Dan: Well, in that process, again, to underscore the interplay between suffering and endurance, there was something really, really disruptive, about coming back to the architect and the other two, meaning the builder and me and saying, this is not what I want. I want something that looks like this. And I think we all felt, a level of irritation and disappointment that the plans that we had kind of created or what I thought we created together, actually weren’t at all. So that disruptive voice that has to come in the creative process is one that, at least I saw you do. And then, the endurance, I remember at one point saying to you, look, if there are significant problems, I will always step in, but I want you to take the first and second swing at dealing with the problem, which required of you a level of endurance, that, I’m not sure in that realm you had done quite as you had done.
Becky: Yeah. You set me up for that. It was, um, good and horrible both. ‘Cause I did realize my strength, my voice, my understanding of how we could work with the plans to change them. And yeah, I don’t remember you even offering to step in. I remember you saying, I can’t do any of this, my life is too hard as it is. So if you wanna do this baby, you gotta do it yourself. And I think there was only twice that you found me on the floor crying and you stepped in those two times to help me out.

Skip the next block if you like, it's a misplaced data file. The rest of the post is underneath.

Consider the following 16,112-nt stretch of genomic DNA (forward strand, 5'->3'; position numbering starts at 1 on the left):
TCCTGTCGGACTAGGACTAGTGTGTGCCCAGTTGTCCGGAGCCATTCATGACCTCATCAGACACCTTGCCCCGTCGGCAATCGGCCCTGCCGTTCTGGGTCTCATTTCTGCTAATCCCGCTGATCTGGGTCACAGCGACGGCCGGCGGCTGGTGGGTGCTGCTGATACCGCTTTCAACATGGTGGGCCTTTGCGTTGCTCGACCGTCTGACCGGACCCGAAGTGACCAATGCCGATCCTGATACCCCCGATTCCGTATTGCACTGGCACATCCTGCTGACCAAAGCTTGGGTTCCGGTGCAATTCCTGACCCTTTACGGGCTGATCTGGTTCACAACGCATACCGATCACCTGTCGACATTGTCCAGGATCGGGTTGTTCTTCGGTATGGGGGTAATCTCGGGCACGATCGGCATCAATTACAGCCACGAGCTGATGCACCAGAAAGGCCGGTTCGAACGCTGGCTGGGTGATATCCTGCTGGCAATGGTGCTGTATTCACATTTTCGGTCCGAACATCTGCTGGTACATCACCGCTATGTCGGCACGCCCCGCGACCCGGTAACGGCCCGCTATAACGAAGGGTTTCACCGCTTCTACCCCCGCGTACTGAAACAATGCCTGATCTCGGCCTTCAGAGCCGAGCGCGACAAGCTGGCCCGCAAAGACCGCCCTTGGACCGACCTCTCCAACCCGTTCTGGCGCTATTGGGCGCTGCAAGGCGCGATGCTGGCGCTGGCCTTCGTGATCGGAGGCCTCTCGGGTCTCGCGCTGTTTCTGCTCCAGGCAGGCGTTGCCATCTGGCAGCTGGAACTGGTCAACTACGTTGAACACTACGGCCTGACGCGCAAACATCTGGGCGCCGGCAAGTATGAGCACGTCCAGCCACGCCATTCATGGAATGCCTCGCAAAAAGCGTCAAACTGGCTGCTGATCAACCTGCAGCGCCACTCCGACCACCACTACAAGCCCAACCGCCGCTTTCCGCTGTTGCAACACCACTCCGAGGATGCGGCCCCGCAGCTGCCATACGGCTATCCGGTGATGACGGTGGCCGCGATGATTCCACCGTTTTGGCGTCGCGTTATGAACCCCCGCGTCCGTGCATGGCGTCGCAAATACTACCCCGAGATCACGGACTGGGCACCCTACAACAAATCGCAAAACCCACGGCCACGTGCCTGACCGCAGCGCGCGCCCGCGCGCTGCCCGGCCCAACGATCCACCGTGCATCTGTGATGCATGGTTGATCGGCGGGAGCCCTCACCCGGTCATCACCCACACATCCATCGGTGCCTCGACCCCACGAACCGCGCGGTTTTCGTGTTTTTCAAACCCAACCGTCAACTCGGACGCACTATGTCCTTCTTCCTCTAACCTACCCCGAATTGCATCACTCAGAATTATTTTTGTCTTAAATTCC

Dan: Well I think maybe I’m, I’m lauding myself with something that you’re questioning. But I think we had a keen understanding that this dream was yours. Ours. If you’re gonna run with it, you’re gonna have to actually suffer and stay with it. And there were twice, two times, where it did seem like the baton needed to be passed, but all this again, to come back to say whether you’re building a house, a new business, writing a book, or simply having the dream of your children coming to live more deeply in the things of God, you are always going to have imagination as part of your dreaming. You’re gonna begin thinking, seeing what the future holds and then with anticipation and eagerness beginning to build it, then suffering, almost always. So a hope comes to at least some point of disillusionment where we in many ways feel shattered. Again, don’t have a naive view of hope that everything will work out. This is what we’re actually being invited by God to: hope in him requires our imagination, our eagerness, our suffering, and back to that notion of defiant, steadfastness, where even the data that we are in the midst of disaster has to be engaged by moving forward. So if we’re actually being called by God to hope in him, then it has to be in one sense a full-bodied hope. But I wanna take us back to what we talked about in our last podcast. And that is how do you find ways to quiet your own heart and to know calm in a way that actually is part of that way of living out the hope of the gospel, the hope of the goodness of God and the land of the living and your ways, I think are different than mine. I’ve certainly joined you in some, but it hasn’t been my primary way.